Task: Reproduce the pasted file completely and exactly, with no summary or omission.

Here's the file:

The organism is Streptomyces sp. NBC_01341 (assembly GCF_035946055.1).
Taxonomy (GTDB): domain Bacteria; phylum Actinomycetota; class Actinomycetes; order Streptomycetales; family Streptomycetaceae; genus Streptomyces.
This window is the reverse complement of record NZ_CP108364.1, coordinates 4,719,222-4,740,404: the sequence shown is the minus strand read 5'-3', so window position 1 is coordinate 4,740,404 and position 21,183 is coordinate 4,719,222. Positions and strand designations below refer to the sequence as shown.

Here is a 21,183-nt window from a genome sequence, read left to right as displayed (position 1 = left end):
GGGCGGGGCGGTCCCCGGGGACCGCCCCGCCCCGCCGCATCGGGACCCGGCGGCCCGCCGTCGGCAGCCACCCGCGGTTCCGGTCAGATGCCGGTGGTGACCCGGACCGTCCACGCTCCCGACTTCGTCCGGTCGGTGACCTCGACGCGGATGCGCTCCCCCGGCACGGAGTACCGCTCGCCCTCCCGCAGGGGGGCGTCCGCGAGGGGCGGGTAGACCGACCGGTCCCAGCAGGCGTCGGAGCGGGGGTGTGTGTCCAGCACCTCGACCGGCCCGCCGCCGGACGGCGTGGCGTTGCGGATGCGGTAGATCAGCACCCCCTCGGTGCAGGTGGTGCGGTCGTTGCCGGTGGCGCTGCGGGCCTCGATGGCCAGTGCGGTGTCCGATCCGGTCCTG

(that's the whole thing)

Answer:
The organism is Streptomyces sp. NBC_01341 (assembly GCF_035946055.1).
Taxonomy (GTDB): domain Bacteria; phylum Actinomycetota; class Actinomycetes; order Streptomycetales; family Streptomycetaceae; genus Streptomyces.
This window is the reverse complement of record NZ_CP108364.1, coordinates 4,719,222-4,740,404: the sequence shown is the minus strand read 5'-3', so window position 1 is coordinate 4,740,404 and position 21,183 is coordinate 4,719,222. Positions and strand designations below refer to the sequence as shown.

Here is a 21,183-nt window from a genome sequence, read left to right as displayed (position 1 = left end):
GGGCGGGGCGGTCCCCGGGGACCGCCCCGCCCCGCCGCATCGGGACCCGGCGGCCCGCCGTCGGCAGCCACCCGCGGTTCCGGTCAGATGCCGGTGGTGACCCGGACCGTCCACGCTCCCGACTTCGTCCGGTCGGTGACCTCGACGCGGATGCGCTCCCCCGGCACGGAGTACCGCTCGCCCTCCCGCAGGGGGGCGTCCGCGAGGGGCGGGTAGACCGACCGGTCCCAGCAGGCGTCGGAGCGGGGGTGTGTGTCCAGCACCTCGACCGGCCCGCCGCCGGACGGCGTGGCGTTGCGGATGCGGTAGATCAGCACCCCCTCGGTGCAGGTGGTGCGGTCGTTGCCGGTGGCGCTGCGGGCCTCGATGGCCAGTGCGGTGTCCGATCCGGTCCTG